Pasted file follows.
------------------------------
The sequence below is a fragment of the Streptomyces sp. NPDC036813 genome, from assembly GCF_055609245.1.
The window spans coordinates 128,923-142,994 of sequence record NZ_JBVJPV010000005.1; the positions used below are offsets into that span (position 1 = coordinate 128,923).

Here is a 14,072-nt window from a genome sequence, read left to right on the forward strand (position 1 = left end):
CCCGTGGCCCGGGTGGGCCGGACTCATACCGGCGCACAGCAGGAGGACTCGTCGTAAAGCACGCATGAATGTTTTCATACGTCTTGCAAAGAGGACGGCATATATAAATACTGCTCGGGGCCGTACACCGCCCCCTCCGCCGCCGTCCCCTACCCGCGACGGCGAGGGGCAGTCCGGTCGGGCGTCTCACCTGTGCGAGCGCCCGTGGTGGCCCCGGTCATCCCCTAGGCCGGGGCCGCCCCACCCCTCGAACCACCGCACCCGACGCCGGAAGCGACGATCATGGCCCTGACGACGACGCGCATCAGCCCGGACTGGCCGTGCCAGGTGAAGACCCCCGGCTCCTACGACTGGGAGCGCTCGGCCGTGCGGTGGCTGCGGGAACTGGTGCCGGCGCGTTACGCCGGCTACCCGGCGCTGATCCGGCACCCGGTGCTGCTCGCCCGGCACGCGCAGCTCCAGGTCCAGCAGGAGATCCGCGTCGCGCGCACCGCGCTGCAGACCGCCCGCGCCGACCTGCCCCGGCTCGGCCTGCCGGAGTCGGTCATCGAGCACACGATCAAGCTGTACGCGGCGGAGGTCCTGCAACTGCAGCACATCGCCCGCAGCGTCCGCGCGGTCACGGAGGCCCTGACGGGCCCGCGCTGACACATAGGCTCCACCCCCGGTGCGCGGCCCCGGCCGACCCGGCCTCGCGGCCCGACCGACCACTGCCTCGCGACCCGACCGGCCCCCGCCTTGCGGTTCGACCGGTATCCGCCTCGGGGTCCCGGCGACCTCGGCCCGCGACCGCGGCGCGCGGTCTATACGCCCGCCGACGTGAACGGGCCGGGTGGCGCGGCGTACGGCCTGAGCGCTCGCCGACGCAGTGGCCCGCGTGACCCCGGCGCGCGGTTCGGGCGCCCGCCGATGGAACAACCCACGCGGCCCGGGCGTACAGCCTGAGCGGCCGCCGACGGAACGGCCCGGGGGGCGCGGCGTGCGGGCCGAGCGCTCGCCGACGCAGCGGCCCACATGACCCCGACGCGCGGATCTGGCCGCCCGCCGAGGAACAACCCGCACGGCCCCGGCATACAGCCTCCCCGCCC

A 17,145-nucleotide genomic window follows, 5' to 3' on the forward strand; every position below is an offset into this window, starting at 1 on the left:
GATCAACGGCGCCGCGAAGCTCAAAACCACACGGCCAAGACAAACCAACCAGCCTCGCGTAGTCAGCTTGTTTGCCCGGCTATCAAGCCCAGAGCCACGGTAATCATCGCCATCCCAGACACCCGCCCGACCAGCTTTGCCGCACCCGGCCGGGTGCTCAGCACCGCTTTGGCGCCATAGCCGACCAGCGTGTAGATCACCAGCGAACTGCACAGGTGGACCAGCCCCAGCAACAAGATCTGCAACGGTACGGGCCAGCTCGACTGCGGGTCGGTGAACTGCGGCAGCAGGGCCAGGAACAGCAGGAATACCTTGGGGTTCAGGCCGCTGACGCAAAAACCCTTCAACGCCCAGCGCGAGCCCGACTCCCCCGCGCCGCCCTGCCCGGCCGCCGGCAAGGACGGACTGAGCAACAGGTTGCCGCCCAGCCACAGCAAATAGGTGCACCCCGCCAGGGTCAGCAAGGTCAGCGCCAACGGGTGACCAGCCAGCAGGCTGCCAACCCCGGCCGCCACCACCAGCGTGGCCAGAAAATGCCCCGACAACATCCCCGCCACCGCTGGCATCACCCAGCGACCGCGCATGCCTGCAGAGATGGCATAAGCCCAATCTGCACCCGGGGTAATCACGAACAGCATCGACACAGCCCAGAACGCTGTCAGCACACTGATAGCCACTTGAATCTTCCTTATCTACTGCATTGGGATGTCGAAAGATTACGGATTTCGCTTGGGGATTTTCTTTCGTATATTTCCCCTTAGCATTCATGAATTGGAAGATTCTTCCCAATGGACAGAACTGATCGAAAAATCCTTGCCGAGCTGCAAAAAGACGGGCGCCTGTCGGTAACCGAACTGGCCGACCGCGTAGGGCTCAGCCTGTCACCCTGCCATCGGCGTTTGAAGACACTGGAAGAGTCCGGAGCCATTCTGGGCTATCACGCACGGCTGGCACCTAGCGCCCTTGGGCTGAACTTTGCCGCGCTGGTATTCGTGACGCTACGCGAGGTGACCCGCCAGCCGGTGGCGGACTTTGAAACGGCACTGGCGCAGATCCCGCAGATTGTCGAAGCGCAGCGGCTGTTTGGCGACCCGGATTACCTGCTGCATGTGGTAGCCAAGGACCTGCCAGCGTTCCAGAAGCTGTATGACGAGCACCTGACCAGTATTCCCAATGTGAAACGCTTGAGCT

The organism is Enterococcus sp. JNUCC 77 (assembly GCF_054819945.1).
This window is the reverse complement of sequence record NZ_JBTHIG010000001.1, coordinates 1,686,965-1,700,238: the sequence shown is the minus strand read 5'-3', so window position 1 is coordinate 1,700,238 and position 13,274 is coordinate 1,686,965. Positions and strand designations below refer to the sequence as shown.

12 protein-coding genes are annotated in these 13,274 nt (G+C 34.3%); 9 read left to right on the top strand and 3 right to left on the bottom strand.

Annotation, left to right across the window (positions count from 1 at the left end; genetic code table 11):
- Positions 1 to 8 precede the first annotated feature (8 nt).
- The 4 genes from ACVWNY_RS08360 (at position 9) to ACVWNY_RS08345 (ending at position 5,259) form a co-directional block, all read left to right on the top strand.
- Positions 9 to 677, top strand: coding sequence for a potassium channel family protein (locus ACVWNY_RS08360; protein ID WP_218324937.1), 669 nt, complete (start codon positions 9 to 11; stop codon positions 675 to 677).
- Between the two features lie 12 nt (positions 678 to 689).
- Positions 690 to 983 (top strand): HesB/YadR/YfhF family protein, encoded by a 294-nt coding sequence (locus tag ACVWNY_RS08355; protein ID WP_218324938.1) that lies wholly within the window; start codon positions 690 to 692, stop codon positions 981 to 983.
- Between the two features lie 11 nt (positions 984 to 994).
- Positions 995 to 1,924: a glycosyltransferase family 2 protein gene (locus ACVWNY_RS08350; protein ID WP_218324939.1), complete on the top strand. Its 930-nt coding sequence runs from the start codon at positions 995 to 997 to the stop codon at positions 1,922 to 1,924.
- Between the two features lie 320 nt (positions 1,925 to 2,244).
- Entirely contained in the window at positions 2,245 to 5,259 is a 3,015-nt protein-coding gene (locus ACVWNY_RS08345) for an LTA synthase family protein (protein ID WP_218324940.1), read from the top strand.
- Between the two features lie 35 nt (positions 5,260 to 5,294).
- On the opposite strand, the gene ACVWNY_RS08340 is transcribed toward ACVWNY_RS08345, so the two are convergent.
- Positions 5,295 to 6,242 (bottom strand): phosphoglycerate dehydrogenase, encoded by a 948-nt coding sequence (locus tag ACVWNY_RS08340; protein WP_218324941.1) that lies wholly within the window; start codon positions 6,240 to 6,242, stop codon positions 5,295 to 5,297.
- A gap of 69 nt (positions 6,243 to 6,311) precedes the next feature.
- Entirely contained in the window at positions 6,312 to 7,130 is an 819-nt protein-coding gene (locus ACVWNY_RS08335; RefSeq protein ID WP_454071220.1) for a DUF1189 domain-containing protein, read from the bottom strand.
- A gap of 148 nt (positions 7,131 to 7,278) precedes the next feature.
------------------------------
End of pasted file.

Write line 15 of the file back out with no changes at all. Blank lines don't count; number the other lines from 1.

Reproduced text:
- Positions 690 to 983 (top strand): HesB/YadR/YfhF family protein, encoded by a 294-nt coding sequence (locus tag ACVWNY_RS08355; protein ID WP_218324938.1) that lies wholly within the window; start codon positions 690 to 692, stop codon positions 981 to 983.